Michael Light’s Full Moon
Celebrating the 50th anniversary of Apollo 11 this summer, Danziger Gallery exhibits a selection of works from “Full Moon”, artist Michael Light’s seminal and celebrated 1999 NASA archival edit that has defined lunar photography ever since.
Digging into 33,000 images made by the astronauts on the Apollo and Gemini missions of the 1960s and early 70’s, Light selected pictures with an sense of photographic history, creating a single journey to the moon and back that highlights the moon as much as a place unto itself, as an event.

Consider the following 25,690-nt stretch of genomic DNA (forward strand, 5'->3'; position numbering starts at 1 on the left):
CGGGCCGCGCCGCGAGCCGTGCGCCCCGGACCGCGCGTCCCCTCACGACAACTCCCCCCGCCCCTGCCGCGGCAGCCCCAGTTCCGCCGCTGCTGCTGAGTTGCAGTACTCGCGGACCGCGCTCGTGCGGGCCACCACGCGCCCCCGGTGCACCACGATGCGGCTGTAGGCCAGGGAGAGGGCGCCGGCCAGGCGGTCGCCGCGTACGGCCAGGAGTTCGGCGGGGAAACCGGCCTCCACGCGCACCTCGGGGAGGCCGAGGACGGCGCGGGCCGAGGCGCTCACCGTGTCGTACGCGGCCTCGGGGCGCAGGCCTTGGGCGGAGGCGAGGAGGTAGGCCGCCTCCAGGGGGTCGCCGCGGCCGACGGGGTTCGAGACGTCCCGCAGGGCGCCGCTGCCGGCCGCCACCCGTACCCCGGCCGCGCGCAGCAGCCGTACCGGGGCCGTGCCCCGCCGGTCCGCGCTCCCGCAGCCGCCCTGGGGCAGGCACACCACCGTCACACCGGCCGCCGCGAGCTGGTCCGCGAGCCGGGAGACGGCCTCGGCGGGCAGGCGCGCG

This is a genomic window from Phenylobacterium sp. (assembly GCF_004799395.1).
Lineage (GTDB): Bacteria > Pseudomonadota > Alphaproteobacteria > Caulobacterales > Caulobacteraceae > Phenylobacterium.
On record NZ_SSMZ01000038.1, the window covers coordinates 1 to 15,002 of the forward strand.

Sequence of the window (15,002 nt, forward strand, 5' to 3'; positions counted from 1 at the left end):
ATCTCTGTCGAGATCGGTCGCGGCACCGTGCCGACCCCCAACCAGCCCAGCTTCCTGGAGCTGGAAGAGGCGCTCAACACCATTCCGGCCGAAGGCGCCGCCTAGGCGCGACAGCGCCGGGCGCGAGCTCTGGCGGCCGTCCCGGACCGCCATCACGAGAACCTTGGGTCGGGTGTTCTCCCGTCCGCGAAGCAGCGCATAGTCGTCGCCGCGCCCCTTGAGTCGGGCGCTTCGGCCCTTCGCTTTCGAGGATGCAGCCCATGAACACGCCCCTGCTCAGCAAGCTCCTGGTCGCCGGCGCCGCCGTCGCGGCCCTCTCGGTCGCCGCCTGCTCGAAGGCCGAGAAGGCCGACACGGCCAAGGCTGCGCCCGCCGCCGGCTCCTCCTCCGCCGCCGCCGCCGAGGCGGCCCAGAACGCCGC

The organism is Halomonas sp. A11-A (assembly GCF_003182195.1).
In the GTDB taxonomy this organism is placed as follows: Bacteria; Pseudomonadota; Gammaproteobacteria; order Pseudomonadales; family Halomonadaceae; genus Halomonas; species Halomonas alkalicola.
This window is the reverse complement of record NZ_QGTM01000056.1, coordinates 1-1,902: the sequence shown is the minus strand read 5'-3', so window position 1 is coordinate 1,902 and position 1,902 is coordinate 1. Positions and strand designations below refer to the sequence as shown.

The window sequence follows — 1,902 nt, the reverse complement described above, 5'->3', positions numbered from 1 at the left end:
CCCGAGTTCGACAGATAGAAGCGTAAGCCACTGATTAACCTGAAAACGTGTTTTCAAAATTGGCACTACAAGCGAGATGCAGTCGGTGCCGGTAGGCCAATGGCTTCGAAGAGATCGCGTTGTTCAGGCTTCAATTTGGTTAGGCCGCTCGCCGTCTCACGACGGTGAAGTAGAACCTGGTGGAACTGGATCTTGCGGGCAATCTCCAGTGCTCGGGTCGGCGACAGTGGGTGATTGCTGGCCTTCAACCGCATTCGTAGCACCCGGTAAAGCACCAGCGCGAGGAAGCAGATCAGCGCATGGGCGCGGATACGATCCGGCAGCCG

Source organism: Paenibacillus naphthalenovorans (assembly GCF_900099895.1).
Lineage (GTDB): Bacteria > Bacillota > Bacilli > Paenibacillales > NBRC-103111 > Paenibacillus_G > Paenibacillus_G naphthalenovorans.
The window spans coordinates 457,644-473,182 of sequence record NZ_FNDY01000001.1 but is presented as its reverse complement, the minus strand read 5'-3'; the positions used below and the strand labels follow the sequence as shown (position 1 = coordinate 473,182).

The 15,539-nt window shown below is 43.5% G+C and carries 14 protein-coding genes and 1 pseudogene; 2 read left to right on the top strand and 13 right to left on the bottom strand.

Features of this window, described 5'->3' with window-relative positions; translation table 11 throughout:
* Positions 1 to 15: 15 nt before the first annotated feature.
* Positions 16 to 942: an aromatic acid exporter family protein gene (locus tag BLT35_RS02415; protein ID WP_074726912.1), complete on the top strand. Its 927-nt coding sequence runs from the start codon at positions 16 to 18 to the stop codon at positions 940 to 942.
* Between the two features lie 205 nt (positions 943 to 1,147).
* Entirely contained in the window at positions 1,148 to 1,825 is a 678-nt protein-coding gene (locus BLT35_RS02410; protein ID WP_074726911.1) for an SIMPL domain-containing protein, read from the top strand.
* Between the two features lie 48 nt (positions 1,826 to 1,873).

The first person to gain permission to scan NASA masters at film-grain resolution, Light’s scans and the direct-digital Lightjet prints made from them remain the finest prints available. Landscape representation, geology, and a light sharper than anything human eyes evolved to perceive, all reveal a ravishing place largely hidden behind the visual clichés of national dominance and technological triumph that we have all come to know over the last half century.
Light’s book, “Full Moon” was published globally in eight editions in 1999, and another four in 2002.